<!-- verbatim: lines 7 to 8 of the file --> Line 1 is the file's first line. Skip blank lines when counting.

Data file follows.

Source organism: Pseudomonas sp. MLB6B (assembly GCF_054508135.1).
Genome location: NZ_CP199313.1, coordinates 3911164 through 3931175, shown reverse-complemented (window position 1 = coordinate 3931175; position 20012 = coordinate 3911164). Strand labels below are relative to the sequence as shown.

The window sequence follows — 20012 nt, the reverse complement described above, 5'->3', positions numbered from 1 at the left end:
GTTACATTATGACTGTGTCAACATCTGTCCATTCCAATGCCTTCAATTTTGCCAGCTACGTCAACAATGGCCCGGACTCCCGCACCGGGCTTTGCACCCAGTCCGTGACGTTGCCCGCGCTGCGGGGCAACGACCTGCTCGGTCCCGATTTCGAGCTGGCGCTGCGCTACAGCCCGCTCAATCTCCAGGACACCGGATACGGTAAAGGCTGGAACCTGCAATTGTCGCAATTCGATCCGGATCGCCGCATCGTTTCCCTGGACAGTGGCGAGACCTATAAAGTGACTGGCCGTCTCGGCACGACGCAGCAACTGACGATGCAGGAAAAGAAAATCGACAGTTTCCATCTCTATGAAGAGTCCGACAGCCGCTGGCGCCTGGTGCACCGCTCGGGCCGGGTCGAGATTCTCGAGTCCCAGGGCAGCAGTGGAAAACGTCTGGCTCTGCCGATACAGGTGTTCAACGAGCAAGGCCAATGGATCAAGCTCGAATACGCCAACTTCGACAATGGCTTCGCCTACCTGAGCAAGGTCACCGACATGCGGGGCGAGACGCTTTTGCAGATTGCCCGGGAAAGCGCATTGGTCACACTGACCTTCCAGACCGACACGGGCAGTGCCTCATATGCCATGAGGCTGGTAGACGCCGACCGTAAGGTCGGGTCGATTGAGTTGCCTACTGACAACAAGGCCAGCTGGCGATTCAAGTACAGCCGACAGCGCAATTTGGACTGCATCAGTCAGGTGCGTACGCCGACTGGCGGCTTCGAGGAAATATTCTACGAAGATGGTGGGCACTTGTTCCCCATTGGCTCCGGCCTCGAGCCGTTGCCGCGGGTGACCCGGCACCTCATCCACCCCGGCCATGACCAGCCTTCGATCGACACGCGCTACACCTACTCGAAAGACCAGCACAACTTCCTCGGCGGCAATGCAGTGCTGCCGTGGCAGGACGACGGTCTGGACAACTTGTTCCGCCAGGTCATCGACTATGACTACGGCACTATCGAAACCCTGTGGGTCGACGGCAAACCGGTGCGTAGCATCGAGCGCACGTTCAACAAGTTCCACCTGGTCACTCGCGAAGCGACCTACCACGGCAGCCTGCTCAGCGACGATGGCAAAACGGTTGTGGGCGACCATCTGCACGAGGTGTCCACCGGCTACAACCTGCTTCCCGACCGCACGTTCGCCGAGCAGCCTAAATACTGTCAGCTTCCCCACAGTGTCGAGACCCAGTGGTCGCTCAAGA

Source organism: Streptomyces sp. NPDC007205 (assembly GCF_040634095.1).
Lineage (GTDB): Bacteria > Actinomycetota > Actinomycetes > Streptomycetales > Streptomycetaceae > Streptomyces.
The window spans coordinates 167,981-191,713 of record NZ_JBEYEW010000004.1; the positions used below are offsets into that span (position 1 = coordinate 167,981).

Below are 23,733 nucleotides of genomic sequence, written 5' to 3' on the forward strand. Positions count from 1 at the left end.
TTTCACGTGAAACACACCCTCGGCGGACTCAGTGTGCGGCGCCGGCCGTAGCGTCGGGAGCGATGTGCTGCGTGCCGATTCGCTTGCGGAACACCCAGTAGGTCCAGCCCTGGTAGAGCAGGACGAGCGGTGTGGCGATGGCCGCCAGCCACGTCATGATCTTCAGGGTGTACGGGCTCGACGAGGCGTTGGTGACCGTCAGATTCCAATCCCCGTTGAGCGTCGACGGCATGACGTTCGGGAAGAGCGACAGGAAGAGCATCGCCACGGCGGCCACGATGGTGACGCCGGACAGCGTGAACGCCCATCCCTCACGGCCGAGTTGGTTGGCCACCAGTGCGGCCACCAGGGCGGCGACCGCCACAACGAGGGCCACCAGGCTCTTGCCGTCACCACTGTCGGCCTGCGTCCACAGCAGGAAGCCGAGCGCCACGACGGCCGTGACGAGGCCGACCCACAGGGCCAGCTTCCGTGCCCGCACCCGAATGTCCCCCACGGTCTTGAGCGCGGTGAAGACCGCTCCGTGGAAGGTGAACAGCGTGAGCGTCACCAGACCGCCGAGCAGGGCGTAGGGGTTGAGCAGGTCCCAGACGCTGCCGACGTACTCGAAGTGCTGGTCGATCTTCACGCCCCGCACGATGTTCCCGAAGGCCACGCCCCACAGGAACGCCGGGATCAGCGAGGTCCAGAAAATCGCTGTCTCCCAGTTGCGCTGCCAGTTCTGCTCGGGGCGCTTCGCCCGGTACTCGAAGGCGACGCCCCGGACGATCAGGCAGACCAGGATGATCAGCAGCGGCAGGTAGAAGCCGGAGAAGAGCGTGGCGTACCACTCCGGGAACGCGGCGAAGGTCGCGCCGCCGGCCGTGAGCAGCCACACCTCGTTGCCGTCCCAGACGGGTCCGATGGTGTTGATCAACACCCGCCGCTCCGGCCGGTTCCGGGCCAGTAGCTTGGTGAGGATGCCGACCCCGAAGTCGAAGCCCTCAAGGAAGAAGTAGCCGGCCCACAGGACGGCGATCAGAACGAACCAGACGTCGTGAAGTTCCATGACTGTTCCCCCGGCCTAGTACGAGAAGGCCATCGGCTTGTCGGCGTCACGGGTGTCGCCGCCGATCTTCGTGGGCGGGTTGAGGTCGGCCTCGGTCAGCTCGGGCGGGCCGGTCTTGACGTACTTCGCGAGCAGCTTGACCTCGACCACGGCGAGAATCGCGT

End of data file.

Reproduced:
The window spans coordinates 167,981-191,713 of record NZ_JBEYEW010000004.1; the positions used below are offsets into that span (position 1 = coordinate 167,981).

Below are 23,733 nucleotides of genomic sequence, written 5' to 3' on the forward strand. Positions count from 1 at the left end.